By  on May 10, 2007

Earnings for True Religion Apparel plunged during the first quarter because of slim sales gains and a double-digit increase in selling, general and administrative expenses.

For the three months ended March 31, the Vernon, Calif., premium denim brand reported earnings fell 35.4 percent, to $4.2 million, or 18 cents a diluted share, from $6.5 million, or 28 cents, in the same period a year ago.

Sales rose 1.5 percent, to $36.1 million from $35.6 million. The company's U.S. wholesale business was essentially flat for the quarter, generating $25.1 million compared with $25.6 million in the year-ago period. The slight decrease was attributed to a "significant expansion of retail doors" during the quarter that required building merchandise inventory.

"Our business is on plan and we believe we have made the right investments over the past six months to further secure our foothold as a denim-inspired icon brand," Jeffrey Lubell, chief executive officer, said in a statement.

Long-running problems in the Japanese market continue to plague the company's international business. Declining sales in Japan resulted in a 25.8 percent drop in the international wholesale business, to $6.9 million from $9.3 million, during the quarter.

The increase in expenses ultimately had the greatest impact on results. Expenses rose 66.5 percent, to $13.7 million from $8.2 million in the year-ago period. A portion of that jump is attributed to recent upheaval in the executive ranks. On March 8, True Religion appointed former Nordstrom vice president and corporate controller Peter Collins chief financial officer, replacing Charles Lesser. Days later, it was revealed that Kymberly Gold Lubell, a vice president with the company and Jeffrey Lubell's wife, would be leaving. Gold Lubell told WWD that she was leaving to launch a high-end jewelry line and also confirmed that the couple planned to separate.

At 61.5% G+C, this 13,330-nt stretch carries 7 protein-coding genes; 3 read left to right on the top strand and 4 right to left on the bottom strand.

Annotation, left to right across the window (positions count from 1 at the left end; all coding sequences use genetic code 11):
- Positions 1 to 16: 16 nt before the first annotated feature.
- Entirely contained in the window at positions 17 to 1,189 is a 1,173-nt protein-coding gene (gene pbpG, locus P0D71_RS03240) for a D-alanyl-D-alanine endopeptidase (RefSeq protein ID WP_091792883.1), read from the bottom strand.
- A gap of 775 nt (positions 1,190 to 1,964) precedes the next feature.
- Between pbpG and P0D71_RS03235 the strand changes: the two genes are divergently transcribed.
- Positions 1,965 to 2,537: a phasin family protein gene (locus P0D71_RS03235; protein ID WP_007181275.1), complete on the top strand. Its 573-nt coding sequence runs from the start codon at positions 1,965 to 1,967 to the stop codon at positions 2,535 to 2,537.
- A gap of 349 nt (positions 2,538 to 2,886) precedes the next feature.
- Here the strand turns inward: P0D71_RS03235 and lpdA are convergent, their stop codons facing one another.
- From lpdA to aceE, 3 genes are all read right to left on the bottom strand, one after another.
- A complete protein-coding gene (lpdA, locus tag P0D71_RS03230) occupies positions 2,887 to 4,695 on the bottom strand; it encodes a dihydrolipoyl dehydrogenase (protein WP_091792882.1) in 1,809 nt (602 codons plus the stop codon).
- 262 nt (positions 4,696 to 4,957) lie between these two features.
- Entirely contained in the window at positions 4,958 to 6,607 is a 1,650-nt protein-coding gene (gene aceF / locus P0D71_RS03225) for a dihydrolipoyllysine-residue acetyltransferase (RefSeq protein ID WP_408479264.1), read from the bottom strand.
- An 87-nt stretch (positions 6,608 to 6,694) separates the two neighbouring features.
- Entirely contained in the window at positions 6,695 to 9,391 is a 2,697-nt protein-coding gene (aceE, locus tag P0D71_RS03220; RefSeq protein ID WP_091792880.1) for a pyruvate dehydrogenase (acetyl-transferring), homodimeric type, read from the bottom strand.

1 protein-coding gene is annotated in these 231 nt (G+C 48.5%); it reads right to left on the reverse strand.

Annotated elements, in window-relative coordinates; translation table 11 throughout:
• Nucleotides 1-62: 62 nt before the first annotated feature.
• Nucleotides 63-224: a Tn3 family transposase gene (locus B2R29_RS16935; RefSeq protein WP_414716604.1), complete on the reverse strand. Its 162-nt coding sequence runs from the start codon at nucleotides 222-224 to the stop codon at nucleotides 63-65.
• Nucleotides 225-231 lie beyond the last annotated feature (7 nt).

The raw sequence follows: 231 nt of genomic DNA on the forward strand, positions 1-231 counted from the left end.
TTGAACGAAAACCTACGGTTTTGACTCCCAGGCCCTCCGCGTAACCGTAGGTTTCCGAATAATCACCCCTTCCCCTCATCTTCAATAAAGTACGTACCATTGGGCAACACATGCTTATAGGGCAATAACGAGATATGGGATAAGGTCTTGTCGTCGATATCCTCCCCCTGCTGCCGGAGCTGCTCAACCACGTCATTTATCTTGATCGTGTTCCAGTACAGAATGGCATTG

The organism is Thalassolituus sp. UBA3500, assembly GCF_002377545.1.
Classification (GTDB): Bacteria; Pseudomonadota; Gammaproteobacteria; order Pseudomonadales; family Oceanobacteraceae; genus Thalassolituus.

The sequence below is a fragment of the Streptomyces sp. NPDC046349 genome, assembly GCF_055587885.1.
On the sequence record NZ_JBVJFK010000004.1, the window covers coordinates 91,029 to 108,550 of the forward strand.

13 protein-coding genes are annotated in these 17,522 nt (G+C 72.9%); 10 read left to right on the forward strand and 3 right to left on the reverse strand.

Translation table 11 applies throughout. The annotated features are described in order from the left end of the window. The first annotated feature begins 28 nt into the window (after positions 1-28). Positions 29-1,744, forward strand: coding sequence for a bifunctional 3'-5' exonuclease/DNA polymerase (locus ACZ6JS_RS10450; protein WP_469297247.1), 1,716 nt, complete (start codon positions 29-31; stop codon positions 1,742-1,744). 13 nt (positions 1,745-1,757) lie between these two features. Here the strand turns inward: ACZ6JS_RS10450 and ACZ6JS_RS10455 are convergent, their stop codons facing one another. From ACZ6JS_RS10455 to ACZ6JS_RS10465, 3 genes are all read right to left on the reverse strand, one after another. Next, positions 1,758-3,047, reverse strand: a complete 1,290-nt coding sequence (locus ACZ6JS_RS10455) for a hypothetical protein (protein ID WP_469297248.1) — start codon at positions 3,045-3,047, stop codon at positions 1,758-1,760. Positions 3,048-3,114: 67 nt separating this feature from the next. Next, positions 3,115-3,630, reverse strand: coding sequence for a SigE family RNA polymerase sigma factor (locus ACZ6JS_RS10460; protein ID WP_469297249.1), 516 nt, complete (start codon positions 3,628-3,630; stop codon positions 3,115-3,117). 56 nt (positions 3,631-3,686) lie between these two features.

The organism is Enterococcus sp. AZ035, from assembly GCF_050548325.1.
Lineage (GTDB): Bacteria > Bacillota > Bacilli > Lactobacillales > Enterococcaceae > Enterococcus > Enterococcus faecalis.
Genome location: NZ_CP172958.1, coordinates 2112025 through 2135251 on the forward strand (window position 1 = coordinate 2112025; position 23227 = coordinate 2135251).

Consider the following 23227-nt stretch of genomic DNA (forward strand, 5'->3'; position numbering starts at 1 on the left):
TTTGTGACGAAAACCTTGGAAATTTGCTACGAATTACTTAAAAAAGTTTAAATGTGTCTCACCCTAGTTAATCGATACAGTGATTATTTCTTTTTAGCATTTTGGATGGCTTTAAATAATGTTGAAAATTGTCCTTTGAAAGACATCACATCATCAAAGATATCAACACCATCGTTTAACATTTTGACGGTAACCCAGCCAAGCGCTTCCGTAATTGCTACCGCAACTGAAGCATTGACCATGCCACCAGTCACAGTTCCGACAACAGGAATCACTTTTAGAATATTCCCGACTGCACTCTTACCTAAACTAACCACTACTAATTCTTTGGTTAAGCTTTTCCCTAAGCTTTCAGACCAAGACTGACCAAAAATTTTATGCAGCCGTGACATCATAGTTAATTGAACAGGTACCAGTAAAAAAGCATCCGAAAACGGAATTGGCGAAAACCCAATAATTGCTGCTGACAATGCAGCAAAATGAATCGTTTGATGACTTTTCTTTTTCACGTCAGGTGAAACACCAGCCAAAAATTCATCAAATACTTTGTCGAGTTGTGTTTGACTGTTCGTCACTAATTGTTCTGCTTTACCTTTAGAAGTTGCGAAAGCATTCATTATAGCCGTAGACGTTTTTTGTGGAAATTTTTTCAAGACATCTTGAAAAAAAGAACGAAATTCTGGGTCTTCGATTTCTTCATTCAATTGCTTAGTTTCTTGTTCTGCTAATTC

An April 13 regulatory filing detailed the cost of these actions. Collins will receive a base salary of $325,000 and be eligible for a bonus of as much as 150 percent of that figure. Collins also received 50,000 shares of common stock and as much as $115,000 for expenses related to his relocation from Seattle to California.

Lesser has been retained as a consultant from March 26 through Sept. 26, receiving $20,833.33 per month, as well as a lump-sum payment of $340,000.

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